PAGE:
I would like expand the title of this post to “Realities of my expat life with a baby in a country where you don’t speak the language,” but I thought it was a tad wordy.
I can’t believe that I haven’t posted in almost two months, but the reason for that is that I haven’t had a lot of positive things to post about. But I hope writing about even the not so great things will help me feel better.
The reality of expat life with a baby is that it is HARD! Life abroad when it was just Greg and I was easy peasy. We went where we wanted, ate what we wanted, and didn’t really miss our life in the states. On the contrary, we relished not having a schedule filled with events every weekend. We enjoyed avoiding the drama of our lives in the states. Not to say that we didn’t miss our friends and family, but we were content being on our own.
We came to Germany thinking that we could share that lifestyle we loved with our baby and how hard could it be? We would be together all the time. We could jump in the car and go to new places. We would travel and take our angel along for the ride.
Well, lightly put, we sorely underestimated just what a challenge it would be. Don’t get me wrong. Germany is great and the people we have met here are great, but what is lacking here is the support of home. The first six weeks were great because my parents were here. While they were here, I didn’t really think they were giving me too much support other than company. When they left I quickly realized how much they helped.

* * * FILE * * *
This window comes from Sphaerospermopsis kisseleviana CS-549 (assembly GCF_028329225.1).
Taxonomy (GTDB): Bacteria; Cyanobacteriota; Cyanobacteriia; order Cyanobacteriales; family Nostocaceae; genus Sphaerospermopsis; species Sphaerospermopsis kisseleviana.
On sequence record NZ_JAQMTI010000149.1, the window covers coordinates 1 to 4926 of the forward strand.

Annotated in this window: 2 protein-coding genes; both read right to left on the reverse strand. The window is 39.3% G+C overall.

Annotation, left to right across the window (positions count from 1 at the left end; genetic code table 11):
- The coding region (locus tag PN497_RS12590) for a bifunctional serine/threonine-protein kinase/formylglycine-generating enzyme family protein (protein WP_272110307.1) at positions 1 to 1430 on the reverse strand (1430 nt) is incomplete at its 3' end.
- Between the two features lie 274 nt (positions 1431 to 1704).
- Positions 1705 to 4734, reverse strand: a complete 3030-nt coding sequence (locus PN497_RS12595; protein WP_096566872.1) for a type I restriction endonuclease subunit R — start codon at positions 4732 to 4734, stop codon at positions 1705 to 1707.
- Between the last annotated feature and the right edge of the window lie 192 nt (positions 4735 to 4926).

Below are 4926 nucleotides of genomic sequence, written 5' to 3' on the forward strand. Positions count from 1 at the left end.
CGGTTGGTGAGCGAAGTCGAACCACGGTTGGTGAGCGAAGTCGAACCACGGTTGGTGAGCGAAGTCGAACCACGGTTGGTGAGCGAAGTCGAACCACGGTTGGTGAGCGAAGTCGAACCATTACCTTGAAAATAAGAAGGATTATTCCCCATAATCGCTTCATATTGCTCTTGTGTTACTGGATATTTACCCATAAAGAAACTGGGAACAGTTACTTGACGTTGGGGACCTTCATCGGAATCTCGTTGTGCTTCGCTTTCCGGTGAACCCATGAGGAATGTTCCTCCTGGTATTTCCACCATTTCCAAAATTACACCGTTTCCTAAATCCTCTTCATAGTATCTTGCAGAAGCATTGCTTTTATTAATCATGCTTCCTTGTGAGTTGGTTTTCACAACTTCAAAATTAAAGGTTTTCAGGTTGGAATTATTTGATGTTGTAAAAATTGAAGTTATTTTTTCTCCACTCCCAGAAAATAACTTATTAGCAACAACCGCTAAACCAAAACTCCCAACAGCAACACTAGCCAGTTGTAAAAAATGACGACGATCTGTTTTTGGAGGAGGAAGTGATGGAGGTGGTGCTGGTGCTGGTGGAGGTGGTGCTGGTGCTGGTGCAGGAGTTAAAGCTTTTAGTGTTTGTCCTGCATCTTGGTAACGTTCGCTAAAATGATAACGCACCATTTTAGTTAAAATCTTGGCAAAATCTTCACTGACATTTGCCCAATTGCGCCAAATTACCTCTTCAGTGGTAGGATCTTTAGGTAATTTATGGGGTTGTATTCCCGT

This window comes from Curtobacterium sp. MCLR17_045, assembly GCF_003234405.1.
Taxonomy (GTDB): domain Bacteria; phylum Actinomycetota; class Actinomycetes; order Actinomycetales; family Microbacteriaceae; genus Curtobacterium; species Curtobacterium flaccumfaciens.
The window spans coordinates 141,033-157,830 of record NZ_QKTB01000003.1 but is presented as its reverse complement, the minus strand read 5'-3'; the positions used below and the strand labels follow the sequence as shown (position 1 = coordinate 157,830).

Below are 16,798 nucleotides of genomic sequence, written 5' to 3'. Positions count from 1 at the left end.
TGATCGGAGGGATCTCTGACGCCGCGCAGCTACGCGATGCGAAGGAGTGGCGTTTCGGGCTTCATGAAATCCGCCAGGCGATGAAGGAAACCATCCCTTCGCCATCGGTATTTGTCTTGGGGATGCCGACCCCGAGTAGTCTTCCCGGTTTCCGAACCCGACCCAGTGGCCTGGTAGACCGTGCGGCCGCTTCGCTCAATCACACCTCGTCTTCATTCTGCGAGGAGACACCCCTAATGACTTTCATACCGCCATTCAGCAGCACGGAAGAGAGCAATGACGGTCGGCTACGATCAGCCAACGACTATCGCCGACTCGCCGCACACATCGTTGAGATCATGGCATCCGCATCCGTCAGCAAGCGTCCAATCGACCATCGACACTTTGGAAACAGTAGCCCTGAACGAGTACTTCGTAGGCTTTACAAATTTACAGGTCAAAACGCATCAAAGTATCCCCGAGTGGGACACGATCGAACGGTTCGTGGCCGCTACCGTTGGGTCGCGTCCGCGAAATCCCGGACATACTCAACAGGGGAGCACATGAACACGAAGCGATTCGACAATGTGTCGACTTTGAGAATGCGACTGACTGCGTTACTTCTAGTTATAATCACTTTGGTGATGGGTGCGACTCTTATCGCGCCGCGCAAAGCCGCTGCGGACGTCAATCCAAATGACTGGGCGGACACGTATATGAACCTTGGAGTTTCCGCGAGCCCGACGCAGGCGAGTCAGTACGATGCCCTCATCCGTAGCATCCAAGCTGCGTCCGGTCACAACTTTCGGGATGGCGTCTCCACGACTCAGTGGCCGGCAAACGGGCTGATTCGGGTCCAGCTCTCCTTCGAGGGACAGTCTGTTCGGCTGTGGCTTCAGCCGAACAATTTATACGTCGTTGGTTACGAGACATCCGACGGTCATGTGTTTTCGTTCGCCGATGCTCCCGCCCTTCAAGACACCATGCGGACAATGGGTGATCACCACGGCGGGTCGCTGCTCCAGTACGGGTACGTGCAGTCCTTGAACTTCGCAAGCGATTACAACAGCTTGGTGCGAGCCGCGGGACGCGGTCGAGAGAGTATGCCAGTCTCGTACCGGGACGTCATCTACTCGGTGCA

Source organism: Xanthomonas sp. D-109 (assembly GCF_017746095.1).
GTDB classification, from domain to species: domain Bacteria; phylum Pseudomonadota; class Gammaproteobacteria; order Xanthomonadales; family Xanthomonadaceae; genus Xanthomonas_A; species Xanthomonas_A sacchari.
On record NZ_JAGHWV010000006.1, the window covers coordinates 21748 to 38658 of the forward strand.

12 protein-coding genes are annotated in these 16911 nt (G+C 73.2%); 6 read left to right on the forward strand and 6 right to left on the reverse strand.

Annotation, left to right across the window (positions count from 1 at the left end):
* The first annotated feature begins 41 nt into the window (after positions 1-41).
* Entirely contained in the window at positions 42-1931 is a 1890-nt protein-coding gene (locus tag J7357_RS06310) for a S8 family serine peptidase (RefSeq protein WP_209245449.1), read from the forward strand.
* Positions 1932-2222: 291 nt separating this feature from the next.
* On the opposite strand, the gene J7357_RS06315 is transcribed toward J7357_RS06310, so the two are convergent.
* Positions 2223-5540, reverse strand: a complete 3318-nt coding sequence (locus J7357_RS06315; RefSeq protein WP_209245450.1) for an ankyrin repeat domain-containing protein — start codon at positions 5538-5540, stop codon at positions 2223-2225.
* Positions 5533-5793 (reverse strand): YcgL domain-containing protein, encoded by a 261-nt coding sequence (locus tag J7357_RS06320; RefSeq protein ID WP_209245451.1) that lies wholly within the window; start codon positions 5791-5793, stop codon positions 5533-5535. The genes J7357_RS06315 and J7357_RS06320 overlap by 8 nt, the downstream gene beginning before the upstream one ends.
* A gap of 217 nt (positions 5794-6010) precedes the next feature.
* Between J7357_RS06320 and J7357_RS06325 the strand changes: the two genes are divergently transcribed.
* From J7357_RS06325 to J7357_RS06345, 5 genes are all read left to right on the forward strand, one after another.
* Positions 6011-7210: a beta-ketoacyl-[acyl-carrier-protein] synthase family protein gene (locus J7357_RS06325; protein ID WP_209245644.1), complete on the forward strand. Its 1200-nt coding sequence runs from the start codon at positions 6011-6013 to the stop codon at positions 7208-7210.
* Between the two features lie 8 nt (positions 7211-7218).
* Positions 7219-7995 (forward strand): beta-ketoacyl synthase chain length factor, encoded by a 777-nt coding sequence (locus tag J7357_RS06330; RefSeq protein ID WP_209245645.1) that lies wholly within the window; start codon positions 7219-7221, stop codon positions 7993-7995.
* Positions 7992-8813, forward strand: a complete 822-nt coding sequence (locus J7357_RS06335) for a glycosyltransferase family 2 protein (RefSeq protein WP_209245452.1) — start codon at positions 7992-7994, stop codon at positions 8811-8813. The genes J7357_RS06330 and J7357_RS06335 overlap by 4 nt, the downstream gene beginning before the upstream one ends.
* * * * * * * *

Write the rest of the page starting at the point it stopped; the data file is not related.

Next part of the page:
So it took some adjusting after they left in mid October, but we slowly were figuring it out. We joined a gym that had a daycare so we could get some working out in, which gave me a break.
All was well until the last month. To try to keep it short, the hellish month included a health scare with the baby, colds, a stolen wallet to pickpockets, breastfeeding issues, blowing the power out in the entire house, my husband getting the worst flu of his life, and more that I don’t even want to mention. It feels like a black cloud has been hovering over us and won’t go away.
It was scary, especially with health concerns, to be in a foreign country where you don’t know the language and protocols for medical issues. When the issues are with the baby, the concern and worry seems to be amplified in this situation.
And my house hunters international house that is so cute and quintessential German is now not so cute and charming. With a baby on the move, uneven floors with nails popping out are a danger. The spiral stairs are a hazard on their own, but add a wiggle worm in your arms and you have a disaster.
And travel? Well, not so easy when your baby despises long rides in a car seat. And when the baby is sick, that means any trips you have planned are cancelled. If it were just us, we would stick out a trip with coughs and runny noses, but we can’t expect the baby to do that. Our priorities have changed.
So we knew it wasn’t going to be easy, but we didn’t expect to feel how we feel now. The positive is that it is crystal clear to us just how important having the support of friends and family nearby truly is. Hopefully this will help us to not take that for granted in the future.